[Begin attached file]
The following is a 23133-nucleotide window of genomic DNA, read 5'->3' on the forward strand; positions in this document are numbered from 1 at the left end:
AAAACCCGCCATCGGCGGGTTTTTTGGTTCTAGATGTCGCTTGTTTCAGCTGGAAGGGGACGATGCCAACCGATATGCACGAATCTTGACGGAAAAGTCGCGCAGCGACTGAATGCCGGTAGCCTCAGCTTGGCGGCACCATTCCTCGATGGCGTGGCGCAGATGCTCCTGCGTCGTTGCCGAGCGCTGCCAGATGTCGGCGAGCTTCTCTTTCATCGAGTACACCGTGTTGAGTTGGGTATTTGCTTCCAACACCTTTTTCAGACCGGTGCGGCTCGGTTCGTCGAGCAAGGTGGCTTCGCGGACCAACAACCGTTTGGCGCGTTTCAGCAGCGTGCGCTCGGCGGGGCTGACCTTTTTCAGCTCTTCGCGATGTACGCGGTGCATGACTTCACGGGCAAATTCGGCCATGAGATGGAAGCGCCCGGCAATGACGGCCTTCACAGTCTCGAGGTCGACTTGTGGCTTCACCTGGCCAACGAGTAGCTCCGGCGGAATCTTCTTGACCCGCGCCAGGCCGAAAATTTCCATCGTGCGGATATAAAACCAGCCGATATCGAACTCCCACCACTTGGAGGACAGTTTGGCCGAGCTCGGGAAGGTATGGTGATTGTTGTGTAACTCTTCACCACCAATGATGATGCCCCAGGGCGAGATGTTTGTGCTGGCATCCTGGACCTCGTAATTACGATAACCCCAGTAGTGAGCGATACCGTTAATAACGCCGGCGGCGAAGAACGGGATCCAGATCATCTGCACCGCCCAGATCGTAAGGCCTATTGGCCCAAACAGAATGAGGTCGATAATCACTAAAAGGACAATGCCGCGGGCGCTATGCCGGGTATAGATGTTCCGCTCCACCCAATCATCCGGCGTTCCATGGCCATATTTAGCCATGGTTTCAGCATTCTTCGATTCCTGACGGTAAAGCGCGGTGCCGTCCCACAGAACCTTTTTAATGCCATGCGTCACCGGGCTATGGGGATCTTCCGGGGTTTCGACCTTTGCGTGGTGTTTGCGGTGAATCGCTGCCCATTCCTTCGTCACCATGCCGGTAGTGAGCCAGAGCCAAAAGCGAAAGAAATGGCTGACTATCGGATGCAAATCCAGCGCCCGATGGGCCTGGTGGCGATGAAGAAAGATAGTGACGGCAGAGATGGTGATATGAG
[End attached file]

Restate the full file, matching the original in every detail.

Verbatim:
The following is a 23133-nucleotide window of genomic DNA, read 5'->3' on the forward strand; positions in this document are numbered from 1 at the left end:
AAAACCCGCCATCGGCGGGTTTTTTGGTTCTAGATGTCGCTTGTTTCAGCTGGAAGGGGACGATGCCAACCGATATGCACGAATCTTGACGGAAAAGTCGCGCAGCGACTGAATGCCGGTAGCCTCAGCTTGGCGGCACCATTCCTCGATGGCGTGGCGCAGATGCTCCTGCGTCGTTGCCGAGCGCTGCCAGATGTCGGCGAGCTTCTCTTTCATCGAGTACACCGTGTTGAGTTGGGTATTTGCTTCCAACACCTTTTTCAGACCGGTGCGGCTCGGTTCGTCGAGCAAGGTGGCTTCGCGGACCAACAACCGTTTGGCGCGTTTCAGCAGCGTGCGCTCGGCGGGGCTGACCTTTTTCAGCTCTTCGCGATGTACGCGGTGCATGACTTCACGGGCAAATTCGGCCATGAGATGGAAGCGCCCGGCAATGACGGCCTTCACAGTCTCGAGGTCGACTTGTGGCTTCACCTGGCCAACGAGTAGCTCCGGCGGAATCTTCTTGACCCGCGCCAGGCCGAAAATTTCCATCGTGCGGATATAAAACCAGCCGATATCGAACTCCCACCACTTGGAGGACAGTTTGGCCGAGCTCGGGAAGGTATGGTGATTGTTGTGTAACTCTTCACCACCAATGATGATGCCCCAGGGCGAGATGTTTGTGCTGGCATCCTGGACCTCGTAATTACGATAACCCCAGTAGTGAGCGATACCGTTAATAACGCCGGCGGCGAAGAACGGGATCCAGATCATCTGCACCGCCCAGATCGTAAGGCCTATTGGCCCAAACAGAATGAGGTCGATAATCACTAAAAGGACAATGCCGCGGGCGCTATGCCGGGTATAGATGTTCCGCTCCACCCAATCATCCGGCGTTCCATGGCCATATTTAGCCATGGTTTCAGCATTCTTCGATTCCTGACGGTAAAGCGCGGTGCCGTCCCACAGAACCTTTTTAATGCCATGCGTCACCGGGCTATGGGGATCTTCCGGGGTTTCGACCTTTGCGTGGTGTTTGCGGTGAATCGCTGCCCATTCCTTCGTCACCATGCCGGTAGTGAGCCAGAGCCAAAAGCGAAAGAAATGGCTGACTATCGGATGCAAATCCAGCGCCCGATGGGCCTGGTGGCGATGAAGAAAGATAGTGACGGCAGAGATGGTGATATGAG